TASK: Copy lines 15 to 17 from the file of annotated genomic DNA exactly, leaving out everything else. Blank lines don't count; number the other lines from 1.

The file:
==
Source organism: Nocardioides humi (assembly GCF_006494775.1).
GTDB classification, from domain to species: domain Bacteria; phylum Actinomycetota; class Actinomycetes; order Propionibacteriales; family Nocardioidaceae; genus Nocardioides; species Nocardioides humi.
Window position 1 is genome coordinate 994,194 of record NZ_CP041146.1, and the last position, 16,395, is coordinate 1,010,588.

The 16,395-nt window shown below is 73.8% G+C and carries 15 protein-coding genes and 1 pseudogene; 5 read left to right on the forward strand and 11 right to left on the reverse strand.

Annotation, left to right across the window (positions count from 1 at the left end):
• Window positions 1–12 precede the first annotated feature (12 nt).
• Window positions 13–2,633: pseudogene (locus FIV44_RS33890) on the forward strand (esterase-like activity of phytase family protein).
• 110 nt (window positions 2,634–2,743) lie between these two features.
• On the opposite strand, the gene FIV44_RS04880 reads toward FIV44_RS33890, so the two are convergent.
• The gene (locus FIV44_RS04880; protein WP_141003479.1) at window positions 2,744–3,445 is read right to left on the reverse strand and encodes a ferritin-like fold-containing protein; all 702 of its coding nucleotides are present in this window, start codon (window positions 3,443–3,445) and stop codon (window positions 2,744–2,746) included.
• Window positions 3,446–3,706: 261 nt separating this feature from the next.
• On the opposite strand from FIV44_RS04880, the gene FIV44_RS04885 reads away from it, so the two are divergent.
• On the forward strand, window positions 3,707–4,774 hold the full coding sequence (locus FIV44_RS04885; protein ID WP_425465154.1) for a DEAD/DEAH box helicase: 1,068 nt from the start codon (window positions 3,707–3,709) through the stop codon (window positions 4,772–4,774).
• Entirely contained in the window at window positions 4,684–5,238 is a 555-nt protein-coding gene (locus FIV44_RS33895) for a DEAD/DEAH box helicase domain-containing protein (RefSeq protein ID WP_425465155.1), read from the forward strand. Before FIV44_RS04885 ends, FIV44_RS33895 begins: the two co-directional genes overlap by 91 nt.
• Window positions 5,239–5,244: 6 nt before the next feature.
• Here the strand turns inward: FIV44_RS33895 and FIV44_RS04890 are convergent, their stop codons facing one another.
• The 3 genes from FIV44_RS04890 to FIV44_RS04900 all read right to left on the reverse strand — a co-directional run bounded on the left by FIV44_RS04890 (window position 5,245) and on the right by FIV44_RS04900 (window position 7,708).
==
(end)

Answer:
• Window positions 5,239–5,244: 6 nt before the next feature.
• Here the strand turns inward: FIV44_RS33895 and FIV44_RS04890 are convergent, their stop codons facing one another.
• The 3 genes from FIV44_RS04890 to FIV44_RS04900 all read right to left on the reverse strand — a co-directional run bounded on the left by FIV44_RS04890 (window position 5,245) and on the right by FIV44_RS04900 (window position 7,708).